Guarantee Equal Pay for Women | DCR Workforce Blog

Guarantee Equal Pay for Women

equal pay“This Congress still needs to pass a law that makes sure a woman is paid the same as a man for doing the same work. Really. It’s 2015. It’s time.” – President Barack Obama in his State of the Union Speech

A law was passed over 51 years ago to ensure that women workers are not discriminated against or compensated with lower wages by employers. This was mandated by the ‘The Equal Pay Act’, passed on June 10, 1963.

The Act prohibits gender discrimination, saying no employer shall discriminate between employees on the basis of sex by paying different wages to individuals performing equal work, requiring equal skill, effort and responsibility under similar working conditions. Extensively detailed regulations grant all the required investigative powers to the enforcers of the Act as well as private plaintiffs.

So, why would the President say that women are not getting equal pay? There are definitely some indications which go to prove that the Act has failed to achieve its goals.white house pay

The salaries drawn by the White House staff, numbering a total of 458, showed that in 2013 the median salary of $65,000 for female employees is nearly $8,729 less than the median of $73,729 for men. In 2014, this gap was actually higher at $10,100 (75,750 – 65,650). This disparity is taken to be the result of having more women in low paying jobs when compared to men, with the woman earning 88 cents to a man’s dollar

On average, a woman who has worked full-time for a full year is found to earn 77 cents to a man’s dollar. The Detailed Median Weekly Earnings of Full-Time Wage and Salary Workers by Occupation and Sex published by the Bureau of Labor Statistics shows that women do earn significantly less than men in all but two of the professions which are open to both sexes. The largest difference in pay between genders is found in legal occupations at $754, followed at a distance by physicians and surgeons at $590. In comparison, just 2 among the 130 occupations open to both sexes see women being paid just marginally more than men.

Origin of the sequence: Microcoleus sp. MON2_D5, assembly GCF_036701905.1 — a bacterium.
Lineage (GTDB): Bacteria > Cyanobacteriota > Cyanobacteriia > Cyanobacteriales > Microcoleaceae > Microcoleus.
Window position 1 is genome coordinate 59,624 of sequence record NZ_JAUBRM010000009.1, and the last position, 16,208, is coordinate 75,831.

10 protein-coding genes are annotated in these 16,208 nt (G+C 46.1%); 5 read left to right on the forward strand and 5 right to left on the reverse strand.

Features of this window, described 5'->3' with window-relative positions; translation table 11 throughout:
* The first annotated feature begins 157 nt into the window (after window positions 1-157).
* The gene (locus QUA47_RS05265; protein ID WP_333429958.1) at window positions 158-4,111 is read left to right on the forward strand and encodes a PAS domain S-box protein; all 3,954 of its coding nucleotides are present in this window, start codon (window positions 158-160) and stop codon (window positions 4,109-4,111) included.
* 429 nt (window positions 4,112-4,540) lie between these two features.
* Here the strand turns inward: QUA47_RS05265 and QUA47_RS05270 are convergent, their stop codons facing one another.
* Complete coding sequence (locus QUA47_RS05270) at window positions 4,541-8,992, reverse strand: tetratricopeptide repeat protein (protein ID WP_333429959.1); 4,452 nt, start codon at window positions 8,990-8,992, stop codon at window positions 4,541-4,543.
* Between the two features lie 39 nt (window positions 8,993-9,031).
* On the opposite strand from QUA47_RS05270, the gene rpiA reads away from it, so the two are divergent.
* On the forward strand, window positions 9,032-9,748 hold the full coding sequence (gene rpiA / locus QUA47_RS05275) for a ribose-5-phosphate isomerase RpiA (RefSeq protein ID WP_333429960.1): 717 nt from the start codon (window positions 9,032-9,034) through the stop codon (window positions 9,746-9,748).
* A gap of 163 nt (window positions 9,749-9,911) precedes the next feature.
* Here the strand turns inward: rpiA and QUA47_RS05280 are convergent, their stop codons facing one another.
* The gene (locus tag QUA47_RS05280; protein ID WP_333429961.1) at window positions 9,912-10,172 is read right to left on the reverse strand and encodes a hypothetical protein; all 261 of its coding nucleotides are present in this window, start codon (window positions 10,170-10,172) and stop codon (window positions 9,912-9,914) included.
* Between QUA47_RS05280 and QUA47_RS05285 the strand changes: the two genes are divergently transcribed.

Guarantee Equal Pay for Women

It has been theorized that women are paid less as a result of their own career choices. The typical evidence offered includes:

  • Married women with children do not focus on educating themselves or building their careers, the way single women without children have been found to do. Lack of a degree is bound to impact anyone’s wages, irrespective of gender.
  • Married women would be unwilling to put in as many hours at work as single women, thereby taking a significant cut in wages.
  • Women choose to work in lower paying occupations like education and healthcare.
  • Women act as care givers and take unpaid time off to care for children and other family members.

Let’s look at the facts.

  • In March 2014, the Bureau of Labor Statistics published a study of 9,000 American men and women who were born in the years between 1980 and 1984. The study found that American women are 33 percent more likely to have earned a college degree by the time they reach 27 years of age than their male contemporaries. The study also showed that women in that age group who started college were more likely to have completed it.
  • In October 2013, the Bureau of Labor Statistics published results indicating that men worked an average of 41 hours per week. Woman worked an average of 36.2 hours per week in paid employment. While this explains the gap in annual income, it does not speak to the gap in hourly rate paid. In upper incomes, based on salary, this would also not be considered a critical factor in explaining the pay differences.

While it is often viewed as “politically incorrect” to speak out against equal pay for women, opponents to this concept continue to exist. They claim that if forced to pay equal wages to women, employers may actually be discouraged from hiring women and will end up hiring fewer women. It would also end merit-based pay, cause more lawsuits and increase overall labor and administrative costs. So, it is claimed that this move would hurt both sides of the equation, namely the employers and the women employees/applicants. The proposed ‘Payment Fairness’ initiative could also cut the flexibility enjoyed by mothers in the workplace. None of these arguments are supported by hard evidence.

On this issue, the President got it right. Women are an increasingly larger part of the workforce. Many women serve as heads of households in single parent homes. Work has a value, and compensation should be tied to that value, not to the gender of the person performing the work. It is time employers started being transparent in the matter of wages, so that all doubts will be set to rest once and for all.

The content on this blog is for informational purposes only and cannot be construed as specific legal advice or as a substitute for competent legal advice. They reflect the opinions of DCR Workforce and may not reflect the opinions of any individual attorney. Do contact an attorney for advice specific to your issue or problem.
Lalita is a people/project manager with extensive experience in operations, HCM and training and development across industries like banking, education, business consulting, BPO and information technology. She believes in a dynamic approach to life and learning as change is the only constant.